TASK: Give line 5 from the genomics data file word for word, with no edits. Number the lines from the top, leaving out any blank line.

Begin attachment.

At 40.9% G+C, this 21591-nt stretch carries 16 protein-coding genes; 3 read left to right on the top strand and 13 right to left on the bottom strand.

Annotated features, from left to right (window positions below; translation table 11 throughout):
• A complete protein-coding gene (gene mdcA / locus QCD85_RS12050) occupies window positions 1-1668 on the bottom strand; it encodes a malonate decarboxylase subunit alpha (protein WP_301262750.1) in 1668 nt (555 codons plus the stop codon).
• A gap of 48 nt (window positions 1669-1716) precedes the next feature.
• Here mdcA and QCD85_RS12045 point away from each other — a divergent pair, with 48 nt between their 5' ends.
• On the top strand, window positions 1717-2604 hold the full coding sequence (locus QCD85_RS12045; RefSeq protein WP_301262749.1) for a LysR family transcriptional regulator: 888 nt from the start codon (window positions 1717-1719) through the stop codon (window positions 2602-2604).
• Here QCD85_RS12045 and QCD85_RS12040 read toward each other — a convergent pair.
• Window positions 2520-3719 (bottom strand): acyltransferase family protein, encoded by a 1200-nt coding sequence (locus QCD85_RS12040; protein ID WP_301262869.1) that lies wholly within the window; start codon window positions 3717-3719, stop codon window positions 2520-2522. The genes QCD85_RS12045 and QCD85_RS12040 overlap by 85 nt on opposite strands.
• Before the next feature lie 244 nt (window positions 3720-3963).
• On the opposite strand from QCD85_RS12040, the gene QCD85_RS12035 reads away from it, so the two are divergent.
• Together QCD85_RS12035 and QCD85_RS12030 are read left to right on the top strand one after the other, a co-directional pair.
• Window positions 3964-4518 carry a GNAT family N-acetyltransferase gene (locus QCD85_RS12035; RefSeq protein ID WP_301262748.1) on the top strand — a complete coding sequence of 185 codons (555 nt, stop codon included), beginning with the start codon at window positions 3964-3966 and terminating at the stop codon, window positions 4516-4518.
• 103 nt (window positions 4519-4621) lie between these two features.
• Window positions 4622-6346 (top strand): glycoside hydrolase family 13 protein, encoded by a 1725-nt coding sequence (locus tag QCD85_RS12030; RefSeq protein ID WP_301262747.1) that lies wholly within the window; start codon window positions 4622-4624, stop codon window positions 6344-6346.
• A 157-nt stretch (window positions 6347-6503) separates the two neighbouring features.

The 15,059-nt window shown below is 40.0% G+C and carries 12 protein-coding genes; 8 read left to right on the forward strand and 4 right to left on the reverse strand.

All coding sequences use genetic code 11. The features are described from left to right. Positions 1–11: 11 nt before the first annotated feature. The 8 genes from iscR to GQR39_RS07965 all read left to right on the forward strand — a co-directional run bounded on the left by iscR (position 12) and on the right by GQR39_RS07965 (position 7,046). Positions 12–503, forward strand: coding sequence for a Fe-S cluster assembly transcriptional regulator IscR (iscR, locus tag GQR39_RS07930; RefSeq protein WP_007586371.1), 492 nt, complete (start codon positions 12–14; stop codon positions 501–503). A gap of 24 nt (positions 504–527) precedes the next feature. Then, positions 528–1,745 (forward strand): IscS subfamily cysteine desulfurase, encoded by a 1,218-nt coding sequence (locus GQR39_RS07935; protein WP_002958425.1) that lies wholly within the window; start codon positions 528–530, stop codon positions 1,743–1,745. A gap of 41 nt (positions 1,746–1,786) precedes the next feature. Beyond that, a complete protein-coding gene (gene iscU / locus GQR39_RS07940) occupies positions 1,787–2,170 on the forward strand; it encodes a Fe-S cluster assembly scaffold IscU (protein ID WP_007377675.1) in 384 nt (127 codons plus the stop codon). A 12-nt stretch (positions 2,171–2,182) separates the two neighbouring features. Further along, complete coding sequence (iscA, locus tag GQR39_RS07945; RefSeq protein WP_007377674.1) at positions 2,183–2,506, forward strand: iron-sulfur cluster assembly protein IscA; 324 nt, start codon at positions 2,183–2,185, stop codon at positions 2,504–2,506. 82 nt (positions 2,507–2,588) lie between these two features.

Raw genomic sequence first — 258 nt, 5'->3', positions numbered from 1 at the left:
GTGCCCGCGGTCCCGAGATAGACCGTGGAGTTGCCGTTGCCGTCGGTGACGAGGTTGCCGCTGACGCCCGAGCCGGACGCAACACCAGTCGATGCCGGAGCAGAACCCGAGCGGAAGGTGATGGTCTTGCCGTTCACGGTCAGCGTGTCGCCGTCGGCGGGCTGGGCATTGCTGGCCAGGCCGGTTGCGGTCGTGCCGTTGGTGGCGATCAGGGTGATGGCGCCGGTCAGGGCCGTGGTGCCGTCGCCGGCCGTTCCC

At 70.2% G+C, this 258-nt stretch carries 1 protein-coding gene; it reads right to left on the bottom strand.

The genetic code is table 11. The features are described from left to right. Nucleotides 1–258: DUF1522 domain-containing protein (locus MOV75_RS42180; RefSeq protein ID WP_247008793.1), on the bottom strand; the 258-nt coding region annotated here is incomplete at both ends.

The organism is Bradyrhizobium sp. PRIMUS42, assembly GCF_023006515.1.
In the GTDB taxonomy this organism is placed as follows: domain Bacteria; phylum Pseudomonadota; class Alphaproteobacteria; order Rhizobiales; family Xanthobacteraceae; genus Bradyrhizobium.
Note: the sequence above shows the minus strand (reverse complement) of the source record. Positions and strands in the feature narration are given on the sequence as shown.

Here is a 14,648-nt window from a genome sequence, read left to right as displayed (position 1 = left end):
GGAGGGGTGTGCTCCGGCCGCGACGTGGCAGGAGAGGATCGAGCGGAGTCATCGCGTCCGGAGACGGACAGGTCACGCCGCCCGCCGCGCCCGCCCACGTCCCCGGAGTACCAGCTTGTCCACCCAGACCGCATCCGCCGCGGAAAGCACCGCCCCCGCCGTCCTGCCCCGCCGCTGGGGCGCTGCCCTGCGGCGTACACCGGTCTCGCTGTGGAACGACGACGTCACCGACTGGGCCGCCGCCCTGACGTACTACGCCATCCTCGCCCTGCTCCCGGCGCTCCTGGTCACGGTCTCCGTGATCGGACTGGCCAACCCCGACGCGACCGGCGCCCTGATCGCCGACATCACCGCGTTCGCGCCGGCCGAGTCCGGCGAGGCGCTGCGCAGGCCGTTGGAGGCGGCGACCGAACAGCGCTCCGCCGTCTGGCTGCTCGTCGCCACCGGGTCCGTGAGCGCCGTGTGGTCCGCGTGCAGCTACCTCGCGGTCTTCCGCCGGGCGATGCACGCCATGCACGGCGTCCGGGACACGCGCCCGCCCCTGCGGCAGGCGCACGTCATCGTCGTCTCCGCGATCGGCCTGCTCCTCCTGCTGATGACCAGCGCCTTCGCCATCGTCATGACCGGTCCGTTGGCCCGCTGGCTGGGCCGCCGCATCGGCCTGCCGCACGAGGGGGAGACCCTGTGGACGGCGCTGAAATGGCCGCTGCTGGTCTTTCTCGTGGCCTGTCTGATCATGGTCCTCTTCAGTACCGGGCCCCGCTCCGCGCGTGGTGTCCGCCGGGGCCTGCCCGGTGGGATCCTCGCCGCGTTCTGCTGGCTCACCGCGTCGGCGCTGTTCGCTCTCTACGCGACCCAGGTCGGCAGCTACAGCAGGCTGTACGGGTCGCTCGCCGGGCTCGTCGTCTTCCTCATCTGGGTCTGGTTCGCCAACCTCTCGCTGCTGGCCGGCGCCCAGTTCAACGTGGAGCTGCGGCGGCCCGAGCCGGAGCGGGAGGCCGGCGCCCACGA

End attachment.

• Here mdcA and QCD85_RS12045 point away from each other — a divergent pair, with 48 nt between their 5' ends.